This post has little direct connection with Africa, other than that it started me on my journey into the First World War in Africa and provides an opportunity to thank all those who’ve educated me along the way. The Polytechnic and World War 1 is responsible for this post.
It’s generally the institution where one completed one’s PhD that gets the accolades and that carries an unspoken acknowledgement of status/quality stamp. Yet, behind the work that goes into a PhD is all the previous learning, encouragement and development.
I had the great privilege of having a liberal, challenging history teacher for all 5 years of secondary education in South Africa during the last years of Apartheid – Mrs Ansell managed to bring history alive, whilst teaching us all the skills an historian needed – rapid legible handwriting, seeing ‘useless’ information as enhancing and not to be discarded or ignored as it adds to the picture and how the past links directly to the present. This approach stood me in good stead for later studies but not for my degree where we were still expected to answer questions in line with government thinking (I had chosen not to go to an ‘English’ university as my ‘local’ was constantly experiencing police raids and I wanted a ‘proper’ education).
My experience of studying history at a conservative Afrikaans university, although challenging at the time – I never seemed to pass South African history but excelled in ‘European’ – has since been of huge value in understanding the complexities of the country I grew up in. I’m grateful too that I’m practising as an historian now and not then – how my lecturers managed to reconcile their beliefs in how history should be studied and what they produced was no easy task, and I believe this accounts for the huge number of narrative accounts there are. I deal with this in my thesis, published under the title Britain, South Africa and the East Africa Campaign, 1914-1918: The Union comes of age (2006). I also hadn’t realised the huge divide between historical networks in the country and now have the privilege of access to a few, and to have seen how the more conservative establishments have opened up.
Through ignorance of the UK education system, I enrolled for an MA at the University of Westminster as it had become and am eternally grateful for the education I got there, in more ways than one. You cannot (and should not) judge a book by its cover! Apart from developing my skills as an historian, two lecturers had a subtle but significant impact on my later teaching career. Tony Gorst taught me how to embed numeracy into teaching history, whilst Martin Doherty showed how video and images could be used as historical sources (back in the late 1990s) – I still make a point of watching every James Bond movie to come out although haven’t managed to watch a complete Rambo. Above all, the team broke down the barriers I’d experienced between student and lecturer through discussions in the pub after lectures. Quality learning doesn’t necesarily take place in a classroom but when people are relaxed and enjoying themselves (and not just in the pub either).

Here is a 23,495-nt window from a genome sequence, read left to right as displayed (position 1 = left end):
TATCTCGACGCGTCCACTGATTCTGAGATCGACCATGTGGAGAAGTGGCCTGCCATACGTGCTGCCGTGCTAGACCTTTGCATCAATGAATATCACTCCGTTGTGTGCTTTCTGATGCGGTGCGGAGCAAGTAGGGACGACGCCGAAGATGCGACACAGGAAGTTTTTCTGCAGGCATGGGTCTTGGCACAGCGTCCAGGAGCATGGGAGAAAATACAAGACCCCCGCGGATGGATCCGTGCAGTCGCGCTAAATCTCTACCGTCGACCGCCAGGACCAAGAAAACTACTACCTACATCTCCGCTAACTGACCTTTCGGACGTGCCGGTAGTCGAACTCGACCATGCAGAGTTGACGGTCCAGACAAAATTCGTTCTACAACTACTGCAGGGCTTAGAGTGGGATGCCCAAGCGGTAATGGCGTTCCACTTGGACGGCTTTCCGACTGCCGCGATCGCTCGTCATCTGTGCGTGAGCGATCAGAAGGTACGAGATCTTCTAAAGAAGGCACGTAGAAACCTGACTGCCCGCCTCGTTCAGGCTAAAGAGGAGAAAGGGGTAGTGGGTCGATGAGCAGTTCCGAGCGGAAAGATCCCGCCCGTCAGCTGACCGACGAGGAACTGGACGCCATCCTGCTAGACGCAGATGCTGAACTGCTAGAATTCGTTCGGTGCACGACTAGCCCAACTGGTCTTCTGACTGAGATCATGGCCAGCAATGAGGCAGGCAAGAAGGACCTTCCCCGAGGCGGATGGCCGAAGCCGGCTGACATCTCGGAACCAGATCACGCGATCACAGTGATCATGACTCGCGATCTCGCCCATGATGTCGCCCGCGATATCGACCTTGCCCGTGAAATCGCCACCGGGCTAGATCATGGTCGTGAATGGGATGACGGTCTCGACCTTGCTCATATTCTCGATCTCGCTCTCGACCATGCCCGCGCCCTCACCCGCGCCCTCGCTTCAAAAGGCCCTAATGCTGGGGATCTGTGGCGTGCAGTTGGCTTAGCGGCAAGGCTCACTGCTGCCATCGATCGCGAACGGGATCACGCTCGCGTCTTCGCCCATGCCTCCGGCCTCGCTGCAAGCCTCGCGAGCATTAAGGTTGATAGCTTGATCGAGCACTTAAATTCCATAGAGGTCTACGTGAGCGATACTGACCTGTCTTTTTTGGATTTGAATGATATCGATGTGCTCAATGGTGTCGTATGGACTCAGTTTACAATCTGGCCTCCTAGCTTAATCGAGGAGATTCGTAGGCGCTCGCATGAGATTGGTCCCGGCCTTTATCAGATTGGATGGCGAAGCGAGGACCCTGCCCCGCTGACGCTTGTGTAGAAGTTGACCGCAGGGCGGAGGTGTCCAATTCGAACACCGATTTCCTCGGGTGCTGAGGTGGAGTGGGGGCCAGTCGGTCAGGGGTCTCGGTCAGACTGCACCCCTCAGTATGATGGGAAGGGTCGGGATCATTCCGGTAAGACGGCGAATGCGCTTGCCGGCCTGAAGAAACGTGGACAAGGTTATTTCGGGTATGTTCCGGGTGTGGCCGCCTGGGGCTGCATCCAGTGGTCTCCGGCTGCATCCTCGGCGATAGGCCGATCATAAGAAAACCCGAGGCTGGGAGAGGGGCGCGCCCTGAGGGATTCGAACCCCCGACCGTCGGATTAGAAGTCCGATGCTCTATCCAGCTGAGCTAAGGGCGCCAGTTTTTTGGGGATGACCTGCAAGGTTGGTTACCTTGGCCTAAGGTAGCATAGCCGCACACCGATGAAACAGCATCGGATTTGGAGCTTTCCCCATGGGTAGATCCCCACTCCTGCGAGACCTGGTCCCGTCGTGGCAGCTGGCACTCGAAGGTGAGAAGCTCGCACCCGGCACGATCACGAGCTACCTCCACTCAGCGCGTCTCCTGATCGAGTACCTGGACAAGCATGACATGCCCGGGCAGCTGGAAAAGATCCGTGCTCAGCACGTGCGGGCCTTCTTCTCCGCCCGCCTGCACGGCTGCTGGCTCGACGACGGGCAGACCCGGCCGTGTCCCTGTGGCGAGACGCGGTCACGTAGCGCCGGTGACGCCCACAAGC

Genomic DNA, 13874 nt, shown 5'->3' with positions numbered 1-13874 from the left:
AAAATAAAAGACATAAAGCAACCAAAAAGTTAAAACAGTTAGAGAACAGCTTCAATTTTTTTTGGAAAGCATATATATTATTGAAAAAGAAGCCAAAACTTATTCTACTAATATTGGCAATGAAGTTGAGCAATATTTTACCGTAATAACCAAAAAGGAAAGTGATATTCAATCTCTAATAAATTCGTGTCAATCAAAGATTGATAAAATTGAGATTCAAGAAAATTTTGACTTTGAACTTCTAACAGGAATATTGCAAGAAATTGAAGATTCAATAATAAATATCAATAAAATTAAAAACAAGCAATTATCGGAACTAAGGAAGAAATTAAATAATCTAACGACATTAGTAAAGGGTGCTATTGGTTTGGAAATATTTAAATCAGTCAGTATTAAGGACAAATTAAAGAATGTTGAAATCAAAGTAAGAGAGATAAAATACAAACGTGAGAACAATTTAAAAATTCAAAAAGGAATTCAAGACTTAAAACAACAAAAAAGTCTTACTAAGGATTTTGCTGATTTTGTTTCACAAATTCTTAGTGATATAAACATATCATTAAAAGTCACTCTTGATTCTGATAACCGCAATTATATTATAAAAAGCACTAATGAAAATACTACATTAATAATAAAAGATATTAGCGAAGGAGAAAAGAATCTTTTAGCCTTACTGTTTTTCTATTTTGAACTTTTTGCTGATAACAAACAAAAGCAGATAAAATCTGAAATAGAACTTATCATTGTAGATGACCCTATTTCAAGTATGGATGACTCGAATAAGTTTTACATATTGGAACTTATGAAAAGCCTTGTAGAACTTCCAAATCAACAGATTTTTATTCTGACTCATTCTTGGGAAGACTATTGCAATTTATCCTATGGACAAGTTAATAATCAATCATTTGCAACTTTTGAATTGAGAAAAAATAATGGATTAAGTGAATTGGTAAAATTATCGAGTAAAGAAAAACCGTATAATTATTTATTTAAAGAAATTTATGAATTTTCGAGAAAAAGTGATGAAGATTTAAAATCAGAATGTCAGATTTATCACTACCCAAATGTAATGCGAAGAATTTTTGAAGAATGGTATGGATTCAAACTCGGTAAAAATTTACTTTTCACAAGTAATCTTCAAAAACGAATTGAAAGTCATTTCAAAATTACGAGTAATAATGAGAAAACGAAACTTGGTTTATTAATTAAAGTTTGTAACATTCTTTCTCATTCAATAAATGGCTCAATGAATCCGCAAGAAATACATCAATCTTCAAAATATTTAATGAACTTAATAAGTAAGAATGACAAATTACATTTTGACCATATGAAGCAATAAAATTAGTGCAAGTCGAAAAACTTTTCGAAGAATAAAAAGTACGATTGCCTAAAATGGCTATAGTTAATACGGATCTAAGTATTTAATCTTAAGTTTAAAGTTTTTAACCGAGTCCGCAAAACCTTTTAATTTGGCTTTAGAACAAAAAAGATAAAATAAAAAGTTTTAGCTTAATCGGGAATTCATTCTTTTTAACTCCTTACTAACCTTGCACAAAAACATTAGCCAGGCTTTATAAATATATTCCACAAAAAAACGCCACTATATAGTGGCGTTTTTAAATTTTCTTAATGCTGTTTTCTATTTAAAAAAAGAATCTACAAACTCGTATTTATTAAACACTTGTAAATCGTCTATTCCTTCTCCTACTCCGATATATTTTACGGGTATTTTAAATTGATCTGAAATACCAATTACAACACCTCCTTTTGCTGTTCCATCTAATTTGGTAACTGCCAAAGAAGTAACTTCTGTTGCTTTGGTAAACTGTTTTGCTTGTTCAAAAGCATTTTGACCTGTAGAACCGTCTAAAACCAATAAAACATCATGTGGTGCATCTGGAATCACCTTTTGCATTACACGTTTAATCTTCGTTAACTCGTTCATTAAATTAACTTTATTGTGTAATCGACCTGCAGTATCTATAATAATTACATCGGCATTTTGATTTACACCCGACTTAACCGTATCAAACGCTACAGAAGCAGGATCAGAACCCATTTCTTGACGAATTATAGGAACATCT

But this doesn’t bring the link to WW1 in Africa. I’d vowed in my naivety to never look at SA history again and was going to explore Russian Communism as that had been the reason South Africa was involved in Angola and why the ANC was “bad”. I wanted to know more, however, the requirement for our dissertation was that we had to speak the language of the country we were looking at, and that put Russia out of the picture – I couldn’t learn Russian and complete a dissertation in 2 years. This meant a return to something South Africa and somehow, I can’t quite remember how, I decided on coal mining and Smuts in 1916. The mining didn’t work out though, thanks to Maggie Thatcher’s nationalising of the coal mines in 1985 – I couldn’t find what I was looking for – so Smuts became the focus, specifically how he got to sit on the British War Cabinet. And that in turn led to my discovery of South Africa’s involvement in East Africa during WW1. Discussions with Tony (the person behind the Polytechnic and World War 1) and Paul Ward led to me going to Royal Holloway, University of London for my PhD where Tony Stockwell and John Turner together did their part in trying to turn this rough stone into something of a competent historian. In particular, they encouraged challenging the myths and generally accepted truths using the evidence (be true to your sources – let them do the talking), and taught me that you’re never to old or qualified to learn or to revise your argument.
Since then, many others – academic and enthusiast – have worked, and continue to work, at challenging my thinking and smoothing the rough edges. Together, all have taught me the value of the minority voice and not to discount anyone’s story. Thank you all, and let the education continue – our own and of others!